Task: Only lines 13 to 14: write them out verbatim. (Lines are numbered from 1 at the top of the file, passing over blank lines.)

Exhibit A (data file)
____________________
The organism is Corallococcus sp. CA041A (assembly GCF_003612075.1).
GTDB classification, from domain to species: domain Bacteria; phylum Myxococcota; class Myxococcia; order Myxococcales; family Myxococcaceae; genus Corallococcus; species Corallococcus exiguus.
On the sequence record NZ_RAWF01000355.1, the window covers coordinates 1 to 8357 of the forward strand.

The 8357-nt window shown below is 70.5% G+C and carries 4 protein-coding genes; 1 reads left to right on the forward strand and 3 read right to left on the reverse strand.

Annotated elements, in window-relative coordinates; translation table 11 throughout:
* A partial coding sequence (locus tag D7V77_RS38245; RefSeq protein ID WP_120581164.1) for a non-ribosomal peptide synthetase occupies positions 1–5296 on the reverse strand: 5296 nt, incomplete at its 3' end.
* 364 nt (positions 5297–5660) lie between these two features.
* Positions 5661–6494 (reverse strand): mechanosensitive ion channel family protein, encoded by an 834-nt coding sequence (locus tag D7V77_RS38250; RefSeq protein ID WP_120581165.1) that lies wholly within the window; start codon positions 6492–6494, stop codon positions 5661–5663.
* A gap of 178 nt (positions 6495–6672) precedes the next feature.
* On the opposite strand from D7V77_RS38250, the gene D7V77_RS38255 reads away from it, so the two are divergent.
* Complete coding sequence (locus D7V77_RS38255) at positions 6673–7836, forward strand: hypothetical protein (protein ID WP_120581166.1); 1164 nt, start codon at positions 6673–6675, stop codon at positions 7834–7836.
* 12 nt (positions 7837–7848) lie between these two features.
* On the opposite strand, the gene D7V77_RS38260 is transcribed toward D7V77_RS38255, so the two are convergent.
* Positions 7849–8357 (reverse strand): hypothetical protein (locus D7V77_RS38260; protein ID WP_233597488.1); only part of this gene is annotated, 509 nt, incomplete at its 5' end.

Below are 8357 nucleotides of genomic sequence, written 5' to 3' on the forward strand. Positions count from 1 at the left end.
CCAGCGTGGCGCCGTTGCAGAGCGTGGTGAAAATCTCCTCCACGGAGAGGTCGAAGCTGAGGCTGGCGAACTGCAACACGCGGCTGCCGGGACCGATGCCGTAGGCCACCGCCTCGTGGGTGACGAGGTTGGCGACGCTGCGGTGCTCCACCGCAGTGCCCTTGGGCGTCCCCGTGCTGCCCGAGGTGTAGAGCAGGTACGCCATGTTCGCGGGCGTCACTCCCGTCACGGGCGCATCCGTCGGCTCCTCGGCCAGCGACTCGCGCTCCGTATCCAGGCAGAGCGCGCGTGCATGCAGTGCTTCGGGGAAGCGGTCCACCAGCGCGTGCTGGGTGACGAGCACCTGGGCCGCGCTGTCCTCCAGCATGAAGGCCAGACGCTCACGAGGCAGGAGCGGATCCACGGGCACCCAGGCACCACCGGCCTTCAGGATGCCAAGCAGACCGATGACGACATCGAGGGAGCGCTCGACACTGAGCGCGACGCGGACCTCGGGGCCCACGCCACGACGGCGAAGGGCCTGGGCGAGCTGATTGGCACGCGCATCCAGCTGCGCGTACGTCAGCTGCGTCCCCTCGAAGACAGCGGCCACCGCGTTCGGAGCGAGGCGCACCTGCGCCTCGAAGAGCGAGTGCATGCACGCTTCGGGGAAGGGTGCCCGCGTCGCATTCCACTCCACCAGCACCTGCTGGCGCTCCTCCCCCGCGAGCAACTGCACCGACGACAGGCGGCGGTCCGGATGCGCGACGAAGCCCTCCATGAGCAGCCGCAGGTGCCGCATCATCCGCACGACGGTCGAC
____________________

* On the opposite strand, the gene D7V77_RS38260 is transcribed toward D7V77_RS38255, so the two are convergent.
* Positions 7849–8357 (reverse strand): hypothetical protein (locus D7V77_RS38260; protein ID WP_233597488.1); only part of this gene is annotated, 509 nt, incomplete at its 5' end.